Medicine cabinets have been known to collect various health and medical items for the purpose of sitting tight until they’re one day called back into action. We commend proactively preparing for minor health issues that may crop up. But your arsenal of products is only as strong as its individual components, and the fact is that many of us hold on to things we shouldn’t.
To help make sure you’re not wasting time or valuable space on products that are no longer effective and, in some cases, potentially harmful, here is a list of 5 useless items commonly found in the medicine cabinet:
Witch hazel – Sure, it’s an effective astringent and anti-oxidant. But chances are, you probably have numerous other products that serve the same purpose, like calamine lotion, rubbing alcohol, and acne cream. So maybe witch hazel isn’t exactly useless, but you probably could afford to cut it out of an overcrowded medicine cabinet.
Old sunscreen – Sunscreen is only good for up to three years. After its expiration date, it loses effectiveness. But if you’re like me and you leave the bottle in the car all summer so it’s handy for trips to the beach, you might as well chuck it early. Being exposed to high temperatures (like those in a closed car in the summertime) will also cause sunscreen to lose effectiveness.
Unused antibiotics – First of all, shame on you for not taking the full course that your doctor prescribed. The idea that you can discontinue antibiotics when you feel better is a common misconception. In reality, some of the bacteria from the infection you were fighting probably lived on, built up a resistance to antibiotics, and spread. Besides antibiotic resistance, you could also open yourself up to a more serious infection, like MRSA.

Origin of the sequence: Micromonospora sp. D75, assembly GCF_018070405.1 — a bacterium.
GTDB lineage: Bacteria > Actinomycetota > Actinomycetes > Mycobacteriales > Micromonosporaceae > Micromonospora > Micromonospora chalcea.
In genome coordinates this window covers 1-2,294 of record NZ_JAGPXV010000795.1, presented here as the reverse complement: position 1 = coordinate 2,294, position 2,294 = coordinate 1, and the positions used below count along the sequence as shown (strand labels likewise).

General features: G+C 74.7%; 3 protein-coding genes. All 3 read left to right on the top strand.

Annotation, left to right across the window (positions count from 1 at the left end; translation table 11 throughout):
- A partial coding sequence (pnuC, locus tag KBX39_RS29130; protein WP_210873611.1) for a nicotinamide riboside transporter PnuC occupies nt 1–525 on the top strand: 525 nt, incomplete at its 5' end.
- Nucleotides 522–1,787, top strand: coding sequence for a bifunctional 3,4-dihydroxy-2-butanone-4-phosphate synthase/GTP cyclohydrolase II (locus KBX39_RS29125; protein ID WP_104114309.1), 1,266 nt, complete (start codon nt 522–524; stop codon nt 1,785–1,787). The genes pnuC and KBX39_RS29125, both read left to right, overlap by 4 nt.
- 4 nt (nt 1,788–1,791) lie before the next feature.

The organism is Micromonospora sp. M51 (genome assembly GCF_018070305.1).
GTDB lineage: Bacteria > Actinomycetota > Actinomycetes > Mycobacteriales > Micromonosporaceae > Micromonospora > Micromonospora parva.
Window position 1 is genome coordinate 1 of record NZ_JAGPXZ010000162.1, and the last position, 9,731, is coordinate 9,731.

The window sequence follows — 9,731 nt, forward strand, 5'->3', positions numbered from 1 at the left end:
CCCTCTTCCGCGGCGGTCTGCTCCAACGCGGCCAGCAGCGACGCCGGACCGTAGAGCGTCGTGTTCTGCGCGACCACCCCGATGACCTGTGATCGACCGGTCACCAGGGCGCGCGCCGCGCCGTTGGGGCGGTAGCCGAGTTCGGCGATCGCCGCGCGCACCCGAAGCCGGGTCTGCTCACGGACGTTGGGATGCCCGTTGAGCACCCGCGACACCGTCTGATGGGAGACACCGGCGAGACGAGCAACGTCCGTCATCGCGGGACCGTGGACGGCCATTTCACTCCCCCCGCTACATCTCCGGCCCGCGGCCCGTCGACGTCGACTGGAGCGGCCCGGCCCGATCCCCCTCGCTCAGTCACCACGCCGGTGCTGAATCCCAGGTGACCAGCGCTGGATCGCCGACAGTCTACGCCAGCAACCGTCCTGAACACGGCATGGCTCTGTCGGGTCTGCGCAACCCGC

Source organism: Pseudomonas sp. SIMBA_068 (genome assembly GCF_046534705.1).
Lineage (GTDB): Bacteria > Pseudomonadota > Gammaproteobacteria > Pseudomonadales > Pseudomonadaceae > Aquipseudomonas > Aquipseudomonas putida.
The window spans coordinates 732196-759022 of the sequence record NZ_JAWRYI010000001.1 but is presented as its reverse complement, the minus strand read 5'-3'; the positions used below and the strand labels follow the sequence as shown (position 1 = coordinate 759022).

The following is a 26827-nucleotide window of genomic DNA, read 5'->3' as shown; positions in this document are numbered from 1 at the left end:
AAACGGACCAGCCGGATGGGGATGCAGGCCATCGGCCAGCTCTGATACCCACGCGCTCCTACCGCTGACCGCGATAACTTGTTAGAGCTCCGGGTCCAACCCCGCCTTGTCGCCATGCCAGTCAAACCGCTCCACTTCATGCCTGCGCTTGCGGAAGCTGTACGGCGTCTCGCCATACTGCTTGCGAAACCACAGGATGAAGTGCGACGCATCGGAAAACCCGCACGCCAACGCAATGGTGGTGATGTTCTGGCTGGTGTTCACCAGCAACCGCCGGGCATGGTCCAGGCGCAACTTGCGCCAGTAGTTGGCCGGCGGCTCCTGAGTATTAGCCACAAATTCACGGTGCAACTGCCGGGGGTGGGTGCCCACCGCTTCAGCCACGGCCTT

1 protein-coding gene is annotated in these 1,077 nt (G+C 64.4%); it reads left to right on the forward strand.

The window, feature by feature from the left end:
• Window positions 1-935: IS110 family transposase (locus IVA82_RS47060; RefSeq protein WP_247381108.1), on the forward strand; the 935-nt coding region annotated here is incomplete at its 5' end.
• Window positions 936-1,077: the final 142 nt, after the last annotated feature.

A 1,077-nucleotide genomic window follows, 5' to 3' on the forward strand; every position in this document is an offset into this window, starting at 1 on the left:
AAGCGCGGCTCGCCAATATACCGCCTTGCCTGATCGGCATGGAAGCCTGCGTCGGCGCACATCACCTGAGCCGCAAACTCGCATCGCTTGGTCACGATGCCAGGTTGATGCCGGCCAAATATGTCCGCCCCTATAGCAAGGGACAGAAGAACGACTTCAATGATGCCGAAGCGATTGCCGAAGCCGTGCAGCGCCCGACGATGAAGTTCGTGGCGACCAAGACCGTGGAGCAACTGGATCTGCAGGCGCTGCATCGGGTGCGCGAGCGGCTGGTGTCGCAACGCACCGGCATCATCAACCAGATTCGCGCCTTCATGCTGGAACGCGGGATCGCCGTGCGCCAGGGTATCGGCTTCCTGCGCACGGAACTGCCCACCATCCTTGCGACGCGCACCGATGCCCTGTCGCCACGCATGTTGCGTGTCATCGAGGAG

But to my point, discard these unused antibiotics. Not only should you not attempt to diagnose yourself in the future and treat yourself with them (since you could be totally wrong), you’ll just be compounding the problem of antibiotic resistance.
Old cough syrup – If I come down with a cough once a year, it’s a lot. So, if there’s a bottle of cough syrup in my medicine cabinet, it’s very likely that I won’t even be able to remember when I bought it. Liquid medications, along with gel capsules and suspensions, lose effectiveness past their expiration dates more quickly than pills and capsules. But what’s worse is that they are also more susceptible to bacterial contamination.
Old toothpaste – I’m someone who likes to stock up on everyday items whenever there’s a sale. I like to keep emergency backups of things like toothpaste in the cabinet in case I run out. But I often forget about those backups and just purchase and use new products immediately. When I do find that toothpaste backup though, I’ll make sure to throw it away. The fluoride in toothpaste loses the ability to bind to the enamel past its expiration date, making it less effective against cavities.
Do you have any useless medicine cabinet items to add to our list?
Sources: wikipedia.org, womansday.com, mayoclinic.com, fda.gov, toothpaste.com